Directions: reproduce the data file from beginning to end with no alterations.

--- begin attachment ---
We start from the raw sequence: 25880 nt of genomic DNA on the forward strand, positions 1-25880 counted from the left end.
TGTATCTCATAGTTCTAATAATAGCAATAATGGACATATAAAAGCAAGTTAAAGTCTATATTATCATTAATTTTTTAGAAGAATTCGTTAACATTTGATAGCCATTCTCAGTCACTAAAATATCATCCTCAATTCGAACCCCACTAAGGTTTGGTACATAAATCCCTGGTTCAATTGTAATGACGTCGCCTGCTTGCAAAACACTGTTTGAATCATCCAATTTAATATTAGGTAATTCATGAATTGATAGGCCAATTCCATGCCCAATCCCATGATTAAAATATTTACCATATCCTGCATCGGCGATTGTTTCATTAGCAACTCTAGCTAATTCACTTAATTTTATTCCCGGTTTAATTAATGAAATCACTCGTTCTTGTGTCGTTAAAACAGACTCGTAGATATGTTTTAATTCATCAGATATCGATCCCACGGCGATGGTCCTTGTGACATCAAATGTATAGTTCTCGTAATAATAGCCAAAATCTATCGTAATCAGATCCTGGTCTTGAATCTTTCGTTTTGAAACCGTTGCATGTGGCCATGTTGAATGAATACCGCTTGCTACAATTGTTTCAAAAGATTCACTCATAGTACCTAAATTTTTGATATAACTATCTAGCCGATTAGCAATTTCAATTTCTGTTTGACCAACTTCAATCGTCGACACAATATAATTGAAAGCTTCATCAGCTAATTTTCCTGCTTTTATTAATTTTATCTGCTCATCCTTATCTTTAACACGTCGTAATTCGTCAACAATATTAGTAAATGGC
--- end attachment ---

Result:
We start from the raw sequence: 25880 nt of genomic DNA on the forward strand, positions 1-25880 counted from the left end.
TGTATCTCATAGTTCTAATAATAGCAATAATGGACATATAAAAGCAAGTTAAAGTCTATATTATCATTAATTTTTTAGAAGAATTCGTTAACATTTGATAGCCATTCTCAGTCACTAAAATATCATCCTCAATTCGAACCCCACTAAGGTTTGGTACATAAATCCCTGGTTCAATTGTAATGACGTCGCCTGCTTGCAAAACACTGTTTGAATCATCCAATTTAATATTAGGTAATTCATGAATTGATAGGCCAATTCCATGCCCAATCCCATGATTAAAATATTTACCATATCCTGCATCGGCGATTGTTTCATTAGCAACTCTAGCTAATTCACTTAATTTTATTCCCGGTTTAATTAATGAAATCACTCGTTCTTGTGTCGTTAAAACAGACTCGTAGATATGTTTTAATTCATCAGATATCGATCCCACGGCGATGGTCCTTGTGACATCAAATGTATAGTTCTCGTAATAATAGCCAAAATCTATCGTAATCAGATCCTGGTCTTGAATCTTTCGTTTTGAAACCGTTGCATGTGGCCATGTTGAATGAATACCGCTTGCTACAATTGTTTCAAAAGATTCACTCATAGTACCTAAATTTTTGATATAACTATCTAGCCGATTAGCAATTTCAATTTCTGTTTGACCAACTTCAATCGTCGACACAATATAATTGAAAGCTTCATCAGCTAATTTTCCTGCTTTTATTAATTTTATCTGCTCATCCTTATCTTTAACACGTCGTAATTCGTCAACAATATTAGTAAATGGC